Wednesday, February 24, 2016

TOMORROW! IEEE Student Chapter Seminar: "Quantum Nonlinear Optics: Nonlinear Optics Meets the Quantum World" by Dr. Robert W. Boyd 2.25.16/12:00-1:00pm/ CREOL RM 103

IEEE Student Chapter Seminar: "Quantum Nonlinear Optics: Nonlinear Optics Meets the Quantum World" by Dr. Robert W. Boyd
Thursday, February 25, 2016 12:00 PM to 1:00 PM
CREOL Room 103
Robert W. Boyd 

This presentation first reviews the historical development of the field of nonlinear optics, starting from its inception in 1961. It then reviews some of its more recent developments, including especially how nonlinear optics has become a crucial tool for the developing field of quantum technologies. Fundamental quantum processes enabled by nonlinear optics, such as the creation of squeezed and entangled light states, are reviewed. We then illustrate these concepts by means of specific applications, such as the development of secure communication systems based on the quantum states of light. We are also interested in studying the properties of structured light fields.  These structured light beams have recently been shown to possess exotic properties of their own, such as vacuum propagation velocities differing from the light velocity c for plane waves. These beams can also be tailored in such a way that they carry orbital angular momentum, which can be used to apply a torque to mechanical objects and as a carrier of information in a classical and quantum telecommunication system. Light can carry angular momentum both by means of its spin angular momentum (as manifested for example in circular polarization) and by means of its orbital angular momentum (OAM), whose origin is a helical structure of its wavefront. The orbital angular momentum of light has recently been recognized to constitute a crucial attribute for many photonic technologies, including the trapping and manipulation of small particles and for multiplexing in optical telecommunication. In this presentation we review some of the fundamental properties of OAM including its quantum features such as entanglement. We then go on to describe a secure telecommunication system in which information is encoded in OAM, and which can carry more than one bit of information per photon.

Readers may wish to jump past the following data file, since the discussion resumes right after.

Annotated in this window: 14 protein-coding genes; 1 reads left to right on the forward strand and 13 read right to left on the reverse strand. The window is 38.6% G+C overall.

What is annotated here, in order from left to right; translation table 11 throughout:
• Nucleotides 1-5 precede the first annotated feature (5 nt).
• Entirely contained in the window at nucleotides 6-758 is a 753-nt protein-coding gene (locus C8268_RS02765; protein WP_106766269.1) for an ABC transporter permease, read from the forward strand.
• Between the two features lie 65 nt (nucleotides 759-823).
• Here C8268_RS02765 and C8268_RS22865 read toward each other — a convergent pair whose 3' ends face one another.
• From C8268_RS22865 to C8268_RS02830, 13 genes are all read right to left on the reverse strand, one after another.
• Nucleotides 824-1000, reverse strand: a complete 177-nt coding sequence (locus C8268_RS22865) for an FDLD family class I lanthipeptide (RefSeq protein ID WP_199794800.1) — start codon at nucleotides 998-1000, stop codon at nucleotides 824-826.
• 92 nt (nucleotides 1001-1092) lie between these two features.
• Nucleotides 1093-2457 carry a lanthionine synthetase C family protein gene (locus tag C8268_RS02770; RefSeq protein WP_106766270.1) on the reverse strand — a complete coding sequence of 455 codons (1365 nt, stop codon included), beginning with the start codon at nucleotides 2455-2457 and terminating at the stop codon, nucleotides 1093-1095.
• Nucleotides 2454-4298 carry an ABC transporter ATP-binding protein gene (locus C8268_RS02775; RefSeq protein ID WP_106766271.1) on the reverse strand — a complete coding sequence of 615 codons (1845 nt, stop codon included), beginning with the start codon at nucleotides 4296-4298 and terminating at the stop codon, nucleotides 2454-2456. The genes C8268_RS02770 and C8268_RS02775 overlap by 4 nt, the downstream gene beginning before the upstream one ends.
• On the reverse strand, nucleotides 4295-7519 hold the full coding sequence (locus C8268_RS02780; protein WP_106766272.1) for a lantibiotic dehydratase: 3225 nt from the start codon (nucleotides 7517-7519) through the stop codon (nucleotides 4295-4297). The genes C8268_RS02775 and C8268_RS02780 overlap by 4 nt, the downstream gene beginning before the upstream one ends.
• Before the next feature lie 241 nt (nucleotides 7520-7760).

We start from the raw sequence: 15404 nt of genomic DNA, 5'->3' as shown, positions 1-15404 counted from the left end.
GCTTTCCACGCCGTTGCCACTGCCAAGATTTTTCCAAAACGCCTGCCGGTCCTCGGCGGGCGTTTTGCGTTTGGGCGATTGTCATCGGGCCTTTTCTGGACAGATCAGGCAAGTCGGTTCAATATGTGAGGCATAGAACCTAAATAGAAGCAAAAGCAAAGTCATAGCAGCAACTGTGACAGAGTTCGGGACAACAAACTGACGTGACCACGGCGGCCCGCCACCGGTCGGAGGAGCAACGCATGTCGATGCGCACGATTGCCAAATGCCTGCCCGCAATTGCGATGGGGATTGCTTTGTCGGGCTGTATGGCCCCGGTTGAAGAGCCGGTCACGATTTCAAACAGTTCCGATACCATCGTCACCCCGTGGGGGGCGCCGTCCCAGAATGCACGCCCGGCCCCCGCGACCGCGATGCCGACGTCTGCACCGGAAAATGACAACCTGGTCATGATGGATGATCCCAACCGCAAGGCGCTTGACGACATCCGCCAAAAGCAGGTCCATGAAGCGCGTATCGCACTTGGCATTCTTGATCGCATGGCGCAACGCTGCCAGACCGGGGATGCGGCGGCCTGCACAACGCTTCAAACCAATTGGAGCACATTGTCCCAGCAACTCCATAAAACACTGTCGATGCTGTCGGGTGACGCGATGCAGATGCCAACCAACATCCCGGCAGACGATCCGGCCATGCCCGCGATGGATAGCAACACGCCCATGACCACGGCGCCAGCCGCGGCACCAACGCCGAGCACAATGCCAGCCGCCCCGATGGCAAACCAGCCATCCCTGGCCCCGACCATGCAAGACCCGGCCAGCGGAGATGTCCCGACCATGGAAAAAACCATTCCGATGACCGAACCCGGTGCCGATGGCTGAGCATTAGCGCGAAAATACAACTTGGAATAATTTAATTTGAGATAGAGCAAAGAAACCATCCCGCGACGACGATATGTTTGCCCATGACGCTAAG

Robert W. Boyd was born in Buffalo, New York. He received the B.S. degree in physics from MIT and the Ph.D. degree in physics from the University of California at Berkeley.  His Ph.D. thesis was supervised by Charles Townes and involves the use of nonlinear optical techniques in infrared detection for astronomy. Professor Boyd joined the faculty of the University of Rochester in 1977, and in 2001 became the M Parker Givens Professor of Optics and Professor of Physics.  In 2010 he became Professor of Physics and Canada Excellence Research Chair in Quantum Nonlinear Optics at the University of Ottawa. His research interests include studies of “slow” and “fast” light propagation, quantum imaging techniques, nonlinear optical interactions, studies of the nonlinear optical properties of materials, and the development of photonic devices including photonic biosensors.  Professor Boyd has written two books, co-edited two anthologies, published over 400 research papers (˜29,000 citations, Google h-index 71), and been awarded nine patents.  He is the 2009 recipient of the Willis E. Lamb Award for Laser Science and Quantum Optics, the 2010 recipient of a Humboldt Research Prize, and the 2016 recipient of the Arthur L. Schawlow Prize in Laser Science. Prof. Boyd is a fellow of the American Physical Society (APS), Optical Society of America (OSA), and SPIE.  He is a past chair of the Division of Laser Science of APS and has been a member of the Board of Directors of OSA. He has also served the Chair of the Joint Council on Quantum Electronics (it is joint among APS, OSA and IEEE/LEOS).  Prof. Boyd has served as a member of the Board of Editors of Physical Review Letters and of the Board of Reviewing Editors of Science Magazine.

For additional information: 
Juan He

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